18 responses to “Republicans’ convention targeted by atheists and gays”

  1. AgentCormac says:

    That’s right – god isn’t dead. To be dead he would have had to exist in the first place. As such, ‘God isn’t actually anything 2’ might have been a much more accurate title for the movie.

  2. Laura Roberts says:

    I wish Orange Barrel hadn’t refused the Christian billboard. It really makes me angry when billboard companies refuse relatively benign atheist messages for precisely the same reason. Refusing a message on the grounds of “controversy” is an affront to free speech no matter whose message is being refused.

    Plus, had they allowed it, it would stand (however briefly) as a monument to just how desperate religious conservatives have become in recent years. The very title of the movie conjures memories of the very worst of Christian cinema — it’s pathetic. My guess is, the billboard would outlast that movie’s theater run. Too bad the irony won’t get its day in the sun.

  3. Trevor Blake says:

    “Never again shall a negative, hateful message be uttered in the name of ‘religious freedom.’”

    I support freedom of speech and I oppose this goal.

    “words and actions toward our LGBT family – especially LGBT children – have meaning and impact.”

    There are no such thing as magic words that force people to harm themselves.

    My freethought accommodates people who disagree with me. I know I might be wrong sometimes. When words and sounds and images are banned by law (and law is always and only backed by threats of physical violence) then freethought dies.

  4. Broga says:

    The Christian bigots no longer get everything their own way. The challenges grow.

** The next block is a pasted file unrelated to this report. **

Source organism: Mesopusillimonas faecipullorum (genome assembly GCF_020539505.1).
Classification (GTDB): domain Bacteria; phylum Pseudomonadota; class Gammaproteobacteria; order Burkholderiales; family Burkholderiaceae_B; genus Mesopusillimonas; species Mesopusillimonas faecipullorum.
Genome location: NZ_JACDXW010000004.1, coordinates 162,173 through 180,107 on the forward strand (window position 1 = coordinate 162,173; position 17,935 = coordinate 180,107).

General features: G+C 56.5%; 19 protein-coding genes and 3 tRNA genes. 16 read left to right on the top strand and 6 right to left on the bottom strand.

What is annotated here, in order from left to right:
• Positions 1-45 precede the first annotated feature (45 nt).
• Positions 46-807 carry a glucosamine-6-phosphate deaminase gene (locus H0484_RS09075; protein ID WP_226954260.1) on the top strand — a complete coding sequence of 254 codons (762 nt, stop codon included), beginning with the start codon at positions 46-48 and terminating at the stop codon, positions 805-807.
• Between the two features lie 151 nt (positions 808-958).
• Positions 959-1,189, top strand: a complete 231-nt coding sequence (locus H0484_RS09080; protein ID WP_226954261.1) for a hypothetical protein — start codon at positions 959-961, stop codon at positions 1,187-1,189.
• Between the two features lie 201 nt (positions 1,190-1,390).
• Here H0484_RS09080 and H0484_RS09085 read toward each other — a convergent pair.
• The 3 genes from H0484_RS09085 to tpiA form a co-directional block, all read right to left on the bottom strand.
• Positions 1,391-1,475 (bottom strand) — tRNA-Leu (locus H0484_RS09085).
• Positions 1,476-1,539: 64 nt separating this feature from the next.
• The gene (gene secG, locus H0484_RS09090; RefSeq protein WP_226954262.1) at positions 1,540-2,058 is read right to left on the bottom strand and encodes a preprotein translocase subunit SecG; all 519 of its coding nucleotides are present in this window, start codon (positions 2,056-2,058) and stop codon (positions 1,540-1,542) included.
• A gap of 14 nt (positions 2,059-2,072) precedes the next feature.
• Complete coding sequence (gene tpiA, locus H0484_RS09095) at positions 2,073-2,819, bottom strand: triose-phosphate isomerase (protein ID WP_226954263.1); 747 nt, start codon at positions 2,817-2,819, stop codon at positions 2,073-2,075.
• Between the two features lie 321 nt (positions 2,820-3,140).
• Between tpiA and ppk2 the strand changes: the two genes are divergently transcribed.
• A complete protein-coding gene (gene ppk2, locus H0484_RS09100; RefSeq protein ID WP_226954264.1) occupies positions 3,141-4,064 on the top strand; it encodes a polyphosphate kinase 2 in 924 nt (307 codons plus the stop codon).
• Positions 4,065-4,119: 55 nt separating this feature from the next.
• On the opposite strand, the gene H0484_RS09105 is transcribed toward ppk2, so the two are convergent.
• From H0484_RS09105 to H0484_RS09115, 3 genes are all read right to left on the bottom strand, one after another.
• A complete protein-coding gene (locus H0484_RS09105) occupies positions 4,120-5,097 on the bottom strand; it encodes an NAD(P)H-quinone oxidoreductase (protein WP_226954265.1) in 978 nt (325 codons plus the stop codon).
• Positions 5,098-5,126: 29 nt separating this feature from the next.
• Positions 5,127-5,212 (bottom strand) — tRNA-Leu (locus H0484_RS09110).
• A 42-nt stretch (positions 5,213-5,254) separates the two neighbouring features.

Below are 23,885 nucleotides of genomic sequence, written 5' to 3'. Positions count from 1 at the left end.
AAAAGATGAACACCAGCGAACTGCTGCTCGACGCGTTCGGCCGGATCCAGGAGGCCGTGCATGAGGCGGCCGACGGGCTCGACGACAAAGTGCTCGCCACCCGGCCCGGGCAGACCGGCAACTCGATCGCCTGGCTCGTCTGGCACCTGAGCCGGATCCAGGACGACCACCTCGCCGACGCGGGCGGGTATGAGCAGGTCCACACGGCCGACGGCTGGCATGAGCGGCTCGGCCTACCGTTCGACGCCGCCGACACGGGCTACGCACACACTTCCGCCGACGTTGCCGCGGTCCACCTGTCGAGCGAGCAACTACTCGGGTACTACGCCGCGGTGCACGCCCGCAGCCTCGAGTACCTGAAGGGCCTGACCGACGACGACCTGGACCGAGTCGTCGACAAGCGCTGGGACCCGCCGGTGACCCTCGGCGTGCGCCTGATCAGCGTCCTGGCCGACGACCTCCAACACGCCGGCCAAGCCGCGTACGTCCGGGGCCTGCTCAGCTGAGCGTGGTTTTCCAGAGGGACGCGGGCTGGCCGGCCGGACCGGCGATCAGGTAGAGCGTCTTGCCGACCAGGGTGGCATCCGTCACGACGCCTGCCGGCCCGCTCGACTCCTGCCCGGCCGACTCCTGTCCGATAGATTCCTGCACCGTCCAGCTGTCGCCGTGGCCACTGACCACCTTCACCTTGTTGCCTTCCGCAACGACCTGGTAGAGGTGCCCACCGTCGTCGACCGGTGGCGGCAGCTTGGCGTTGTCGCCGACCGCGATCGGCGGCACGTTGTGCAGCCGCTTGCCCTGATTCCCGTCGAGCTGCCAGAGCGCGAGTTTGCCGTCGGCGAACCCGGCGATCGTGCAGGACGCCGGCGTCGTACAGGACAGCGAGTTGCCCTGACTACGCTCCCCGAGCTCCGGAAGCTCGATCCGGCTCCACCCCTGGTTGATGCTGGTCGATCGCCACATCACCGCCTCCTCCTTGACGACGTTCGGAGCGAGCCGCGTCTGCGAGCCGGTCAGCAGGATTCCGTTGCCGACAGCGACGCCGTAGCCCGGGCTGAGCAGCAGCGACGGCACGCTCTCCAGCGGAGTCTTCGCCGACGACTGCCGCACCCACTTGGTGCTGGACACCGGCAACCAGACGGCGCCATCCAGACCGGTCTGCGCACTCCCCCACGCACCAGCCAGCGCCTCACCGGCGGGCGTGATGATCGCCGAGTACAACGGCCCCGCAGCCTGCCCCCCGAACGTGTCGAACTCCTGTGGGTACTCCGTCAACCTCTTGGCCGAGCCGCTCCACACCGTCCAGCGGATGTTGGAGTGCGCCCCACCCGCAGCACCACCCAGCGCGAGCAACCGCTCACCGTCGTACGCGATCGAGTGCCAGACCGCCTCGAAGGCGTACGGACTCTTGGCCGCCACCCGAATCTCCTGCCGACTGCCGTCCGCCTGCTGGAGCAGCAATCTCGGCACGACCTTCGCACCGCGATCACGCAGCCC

5. AgentCormac says:

    Just to keep things moving on a slow Friday evening, here’s one of those tragic-yet-revealing stories from a few years back about a disabled woman who went on a healing pilgrimage to Lourdes and came back with her left leg broken in three places and her right leg broken in another. Irony, anybody? Anyway, sorry for going OT.

    http://www.dailymail.co.uk/news/article-1298252/Sick-woman-went-Lourdes-cure-cerebral-palsy-returns-broken-legs.html

  6. Broga says:

    @AgentCormac: “A devout Roman Catholic, she had travelled to Lourdes several times hoping for a miracle healing.”

    I wonder how many times she would have travelled to Lourdes? The racket is so good that even after going to Lourdes several times they keep going to waste money I am sure they can ill afford. Has this sad experience left the relatives still devout RCs?

  7. barriejohn says:

    The reasons that Orange Barrel give for banning the banner are laughable. They’re making rationalists look as precious as the religious.

  8. CoastalMaineBird says:

    AgentCormac: Linkee no workee..

  9. Laura Roberts says:

    @TrevorBlake: “‘words and actions toward our LGBT family – especially LGBT children – have meaning and impact.’ There are no such thing as magic words that force people to harm themselves.”

    Sorry, have to call bullshit on that one Trevor. Verbal abuse of children does indeed have a lasting impact that may lead some to commit suicide. No, they’re not being “forced” to kill themselves anymore than suicide bombers are “forced” to do what they do, but the influences and the results are just as predictable and devastating (see, e.g., D’Augelli et al., “Predicting the Suicide Attempts of Lesbian, Gay, and Bisexual Youth”, Suicide and Life-Threatening Behavior, 2005). Full disclosure, verbal abuse is not as predictive of suicide as physical or sexual abuse (e.g., Joiner et al., “Childhood physical and sexual abuse and lifetime number of suicide attempts: A persistent and theoretically important relationship”, Behaviour Research and Therapy, 2007) but all forms of abuse are unnecessary and damaging. And as often as not, stem from perverse religious dogma.